Posted by DAM on February 1, 2012 in CIRCULATORY DISTURBANCES | Short Link
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It is excessive accumulation of fluids in tissue spaces and serous sacs.


A certain amount of fluid is distributed in the interstitial tissues of the body, which is regulated by:

1- The normal capillary permeability.

2- The normal hydrostatic pressure in the venous capillaries.

3- By the normal osmotic pressure of the plasma proteins. Causes of edema:

1- Increase in the permeability of the capillaries caused by toxins and anoxia.

2- Increase in the venous hydrostatic pressure of the capillaries as occurs in chronic venous congestion.

3- Decrease of the colloidal osmotic pressure of the plasma proteins below 5%. The decrease in albumin is more important because it has stronger osmotic pressure than globulin.

4- Lymphatic obstruction: The interstitial fluid is removed by lymphatics.

Types of edema:

It may be local or generalized.

I- Local edema which may be:

A- Inflammatory edema: This appears in acute inflammation and is due to increased capillary permeability and increase of the osmotic pressure in the interstitial tissues due to the high protein content in the inflammatory exudate.

B- Edema due to venous obstruction: As occurs in thrombosis of the femoral vein with edema of the lower limb. It is usually due to increased venous pressure due to stagnation of venous blood, helped by increased capillary permeability due to anoxia. It also occurs in a loop of intestine in volvulus and in strangulated hernia.

II-  Generalized edema (anasarca) is of 3 main types:
a- Cardiac edema

b- Renal edema.    1 – Nephritic    2- Nephrotic c- Nutrional edema.

III- Lymphatic edema:

Due to lymphatic obstruction as in elephantiasis and edema of the skin of the breast and the arm in carcinoma of the breast where the lymphatics are obstructed by the malighant infiltration.

IV-  Allergic edema:

Appears in some allergic diseases or due to hypersensitivity and is known as angioneurotic edema and is due to increased capillary permeability.

V- Other types of edema:

1-  In normal pregnancy, edema of the ankles, which may
be accompanied by generalized edema may develop.
This is due to increased retention of fluids which occurs
in normal pregnancy. This may be helped in late months
of pregnancy by pressure of the enlarged uterus on the
veins and lymphatics of the lower limbs.

– In toxemia of pregnancy or pre-eclampsia, edema may appear due to hypertension and proteinurea which occurs in this disease.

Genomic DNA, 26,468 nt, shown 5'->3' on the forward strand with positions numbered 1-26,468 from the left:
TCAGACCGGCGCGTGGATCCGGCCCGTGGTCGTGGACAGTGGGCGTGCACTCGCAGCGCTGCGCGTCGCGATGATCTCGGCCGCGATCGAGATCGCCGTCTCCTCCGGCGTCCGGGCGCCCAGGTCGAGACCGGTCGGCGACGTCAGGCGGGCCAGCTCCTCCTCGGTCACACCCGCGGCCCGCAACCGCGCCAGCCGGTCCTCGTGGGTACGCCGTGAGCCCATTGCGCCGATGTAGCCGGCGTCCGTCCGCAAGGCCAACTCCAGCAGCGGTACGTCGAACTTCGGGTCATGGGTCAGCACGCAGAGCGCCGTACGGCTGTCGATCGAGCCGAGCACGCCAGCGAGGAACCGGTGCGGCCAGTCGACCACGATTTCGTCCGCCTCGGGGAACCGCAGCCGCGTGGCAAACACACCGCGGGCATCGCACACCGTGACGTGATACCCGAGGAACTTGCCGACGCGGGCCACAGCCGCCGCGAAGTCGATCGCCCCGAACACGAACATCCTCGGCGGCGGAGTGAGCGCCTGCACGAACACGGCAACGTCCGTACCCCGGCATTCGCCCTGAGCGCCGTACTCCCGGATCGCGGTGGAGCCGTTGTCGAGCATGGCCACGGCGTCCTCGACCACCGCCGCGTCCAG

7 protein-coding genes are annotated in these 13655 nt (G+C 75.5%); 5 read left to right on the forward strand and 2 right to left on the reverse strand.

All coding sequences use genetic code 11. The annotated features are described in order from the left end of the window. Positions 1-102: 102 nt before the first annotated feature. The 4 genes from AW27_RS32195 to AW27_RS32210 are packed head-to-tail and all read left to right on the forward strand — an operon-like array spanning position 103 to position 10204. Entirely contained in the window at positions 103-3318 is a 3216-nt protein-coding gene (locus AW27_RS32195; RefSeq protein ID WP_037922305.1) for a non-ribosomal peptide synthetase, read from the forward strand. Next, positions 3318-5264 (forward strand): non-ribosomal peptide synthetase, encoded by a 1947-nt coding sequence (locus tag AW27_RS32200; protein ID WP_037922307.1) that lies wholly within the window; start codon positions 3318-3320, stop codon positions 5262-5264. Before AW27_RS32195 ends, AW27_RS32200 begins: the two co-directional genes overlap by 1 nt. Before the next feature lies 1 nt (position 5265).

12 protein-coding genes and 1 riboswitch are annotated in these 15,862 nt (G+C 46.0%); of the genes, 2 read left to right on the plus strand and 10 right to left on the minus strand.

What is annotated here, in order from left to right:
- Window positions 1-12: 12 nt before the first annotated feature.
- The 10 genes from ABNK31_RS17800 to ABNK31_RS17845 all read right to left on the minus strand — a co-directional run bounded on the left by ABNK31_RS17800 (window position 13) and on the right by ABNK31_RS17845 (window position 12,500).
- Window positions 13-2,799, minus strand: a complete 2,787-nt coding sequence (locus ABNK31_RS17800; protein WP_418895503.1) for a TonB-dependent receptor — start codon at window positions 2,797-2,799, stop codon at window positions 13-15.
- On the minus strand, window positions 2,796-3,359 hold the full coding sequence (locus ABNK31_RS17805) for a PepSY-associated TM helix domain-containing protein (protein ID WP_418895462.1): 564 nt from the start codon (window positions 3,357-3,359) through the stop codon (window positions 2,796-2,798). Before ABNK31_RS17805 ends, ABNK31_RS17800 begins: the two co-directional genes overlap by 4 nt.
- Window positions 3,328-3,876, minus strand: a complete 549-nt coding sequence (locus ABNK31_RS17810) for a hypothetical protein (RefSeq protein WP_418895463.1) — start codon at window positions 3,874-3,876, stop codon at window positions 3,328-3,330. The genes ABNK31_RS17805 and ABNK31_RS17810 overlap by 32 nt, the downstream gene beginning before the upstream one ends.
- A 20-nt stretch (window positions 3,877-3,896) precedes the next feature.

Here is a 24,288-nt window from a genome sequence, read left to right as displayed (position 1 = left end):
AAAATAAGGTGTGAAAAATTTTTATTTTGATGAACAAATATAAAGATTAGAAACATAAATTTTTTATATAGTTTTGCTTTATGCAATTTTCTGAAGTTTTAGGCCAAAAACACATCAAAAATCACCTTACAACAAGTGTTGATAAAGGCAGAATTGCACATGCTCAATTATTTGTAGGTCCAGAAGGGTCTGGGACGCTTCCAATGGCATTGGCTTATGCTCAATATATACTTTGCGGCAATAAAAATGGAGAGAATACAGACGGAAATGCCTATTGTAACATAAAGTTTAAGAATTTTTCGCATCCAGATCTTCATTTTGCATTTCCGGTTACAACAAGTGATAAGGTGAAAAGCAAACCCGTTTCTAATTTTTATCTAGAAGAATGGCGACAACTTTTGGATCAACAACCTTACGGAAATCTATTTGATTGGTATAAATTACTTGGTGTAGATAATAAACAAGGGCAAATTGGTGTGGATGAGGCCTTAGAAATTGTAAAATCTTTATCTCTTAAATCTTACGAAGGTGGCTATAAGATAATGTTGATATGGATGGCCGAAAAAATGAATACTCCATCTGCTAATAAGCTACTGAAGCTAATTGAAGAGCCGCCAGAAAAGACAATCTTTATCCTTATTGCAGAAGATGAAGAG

2-  Edema due to adrenal hormones:

In Cushing’s syndrome and during therapeutic administration of cortisone and ACTH, edema may develop and this is due to salt and water retention.

Generalized edema:

A- Cardiac edema: which occurs in right-sided heart failure with chronic generalized venous congestion. It is directly related to gravity and first appears in the ankles when the patient is walking and in sacral region when he is sleeping.

Pathogenesis or causes: It is usually due to the following factors:

1- Increase in the venous pressure of the capillaries.

2- Increased capillary permeability due to anoxia from congestion.

3- Accumulation of waste products in the tissues which by their osmotic action will tend to attract more water from blood.

4- Salt and water retention due to disturbance of the renal and adrenal functions resulting from decrease in the cardiac output. This is the main factor.

– The reduction in cardiac output, leads to renal vasoconstriction which helps the reabsorption of sodium with water retention.

– The generalized edema, leads to a decrease in the blood volume because increased fluid is retained in tissues. This decrease in blood volume stimulates the secretion of antidiuretic hormone and aldosterone, leading to salt and water retention.

B- Renal edema: which is of two forms.

1-   Nephritic edema: which occurs in acute glomerul-
onephritis. It is a mild type of generalized edema which
affects mainly the face and eyelids and sometimes the
ankles and genital region. It is due to increase in the
capillary permeability based on allergic mechanism with
damage of the capillary walls. Another important factor
is the accompanying oligemea in acute glomerul-
onephritis, which leads to water retention.

2- Nephrotic edema: It is a severe type of generalized edema

which appears in nephrosis and in the nephrotic syndrome such as rapidly progressive glomerul­onephritis and renal amyloidosis. It is mainly due to decrease in the osmotic pressure of the plasma proteins due to heavy albuminurea.

C- Nutritional edema: also known as "famine edema" which usually develops with prolonged malnutrition, chronic starvation and cachectic disease. It is usually due to decrease in the osmotic pressure of plasma proteins due to marked hypoproteinaemia.

Features of edema:

1- Generalized edema cannot be evident unless at least five liters of fluid had accumulated in tissues.

2- When we press with the finger on the edematous part, the fluid moves from one place to another and a pit is formed and this is known as pitting edema.

3- In severe generalized edema, fluid accumulates in the serous sacs leading to hydrothorax and hydroperitoneum. This fluid is known as transudate, which is quite different from the fluid which accumulates in the same sites as a result of inflammation and is called exudate.

Differences between transudate and exudates



1-protein content

Less than 1%

More than 3%

2- Aspect

Does not clot

May clot due to presence of fibrinogen.

3- Specific gravity

Less than 1015

More than 1015

4- Cells

Few or absent

Present in large numbers and their type depends on the type of inflammation.

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